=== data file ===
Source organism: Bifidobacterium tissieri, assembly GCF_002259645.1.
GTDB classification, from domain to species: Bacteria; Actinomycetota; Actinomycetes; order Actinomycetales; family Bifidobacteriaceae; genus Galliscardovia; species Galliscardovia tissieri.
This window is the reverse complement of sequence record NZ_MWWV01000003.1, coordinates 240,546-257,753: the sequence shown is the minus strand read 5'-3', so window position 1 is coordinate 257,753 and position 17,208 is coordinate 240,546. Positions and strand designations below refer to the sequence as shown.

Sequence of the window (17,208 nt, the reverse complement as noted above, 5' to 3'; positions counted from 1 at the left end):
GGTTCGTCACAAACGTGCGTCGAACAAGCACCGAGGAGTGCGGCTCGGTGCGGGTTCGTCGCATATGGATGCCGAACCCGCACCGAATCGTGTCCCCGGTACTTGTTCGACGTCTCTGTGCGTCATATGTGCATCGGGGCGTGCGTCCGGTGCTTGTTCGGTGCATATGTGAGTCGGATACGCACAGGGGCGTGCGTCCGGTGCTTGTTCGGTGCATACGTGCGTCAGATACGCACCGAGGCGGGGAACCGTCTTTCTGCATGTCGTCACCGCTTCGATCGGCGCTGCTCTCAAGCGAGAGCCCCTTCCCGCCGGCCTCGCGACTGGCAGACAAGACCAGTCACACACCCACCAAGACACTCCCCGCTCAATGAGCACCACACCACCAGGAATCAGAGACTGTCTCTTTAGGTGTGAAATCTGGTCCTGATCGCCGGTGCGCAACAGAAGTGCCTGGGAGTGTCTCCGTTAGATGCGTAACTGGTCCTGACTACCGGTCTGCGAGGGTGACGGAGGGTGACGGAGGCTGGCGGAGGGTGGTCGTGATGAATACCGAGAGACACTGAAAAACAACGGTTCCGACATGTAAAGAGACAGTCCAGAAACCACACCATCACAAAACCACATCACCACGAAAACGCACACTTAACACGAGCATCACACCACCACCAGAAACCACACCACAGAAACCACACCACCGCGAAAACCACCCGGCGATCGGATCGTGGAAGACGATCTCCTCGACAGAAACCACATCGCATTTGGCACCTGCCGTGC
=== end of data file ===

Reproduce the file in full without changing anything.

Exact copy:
Source organism: Bifidobacterium tissieri, assembly GCF_002259645.1.
GTDB classification, from domain to species: Bacteria; Actinomycetota; Actinomycetes; order Actinomycetales; family Bifidobacteriaceae; genus Galliscardovia; species Galliscardovia tissieri.
This window is the reverse complement of sequence record NZ_MWWV01000003.1, coordinates 240,546-257,753: the sequence shown is the minus strand read 5'-3', so window position 1 is coordinate 257,753 and position 17,208 is coordinate 240,546. Positions and strand designations below refer to the sequence as shown.

Sequence of the window (17,208 nt, the reverse complement as noted above, 5' to 3'; positions counted from 1 at the left end):
GGTTCGTCACAAACGTGCGTCGAACAAGCACCGAGGAGTGCGGCTCGGTGCGGGTTCGTCGCATATGGATGCCGAACCCGCACCGAATCGTGTCCCCGGTACTTGTTCGACGTCTCTGTGCGTCATATGTGCATCGGGGCGTGCGTCCGGTGCTTGTTCGGTGCATATGTGAGTCGGATACGCACAGGGGCGTGCGTCCGGTGCTTGTTCGGTGCATACGTGCGTCAGATACGCACCGAGGCGGGGAACCGTCTTTCTGCATGTCGTCACCGCTTCGATCGGCGCTGCTCTCAAGCGAGAGCCCCTTCCCGCCGGCCTCGCGACTGGCAGACAAGACCAGTCACACACCCACCAAGACACTCCCCGCTCAATGAGCACCACACCACCAGGAATCAGAGACTGTCTCTTTAGGTGTGAAATCTGGTCCTGATCGCCGGTGCGCAACAGAAGTGCCTGGGAGTGTCTCCGTTAGATGCGTAACTGGTCCTGACTACCGGTCTGCGAGGGTGACGGAGGGTGACGGAGGCTGGCGGAGGGTGGTCGTGATGAATACCGAGAGACACTGAAAAACAACGGTTCCGACATGTAAAGAGACAGTCCAGAAACCACACCATCACAAAACCACATCACCACGAAAACGCACACTTAACACGAGCATCACACCACCACCAGAAACCACACCACAGAAACCACACCACCGCGAAAACCACCCGGCGATCGGATCGTGGAAGACGATCTCCTCGACAGAAACCACATCGCATTTGGCACCTGCCGTGC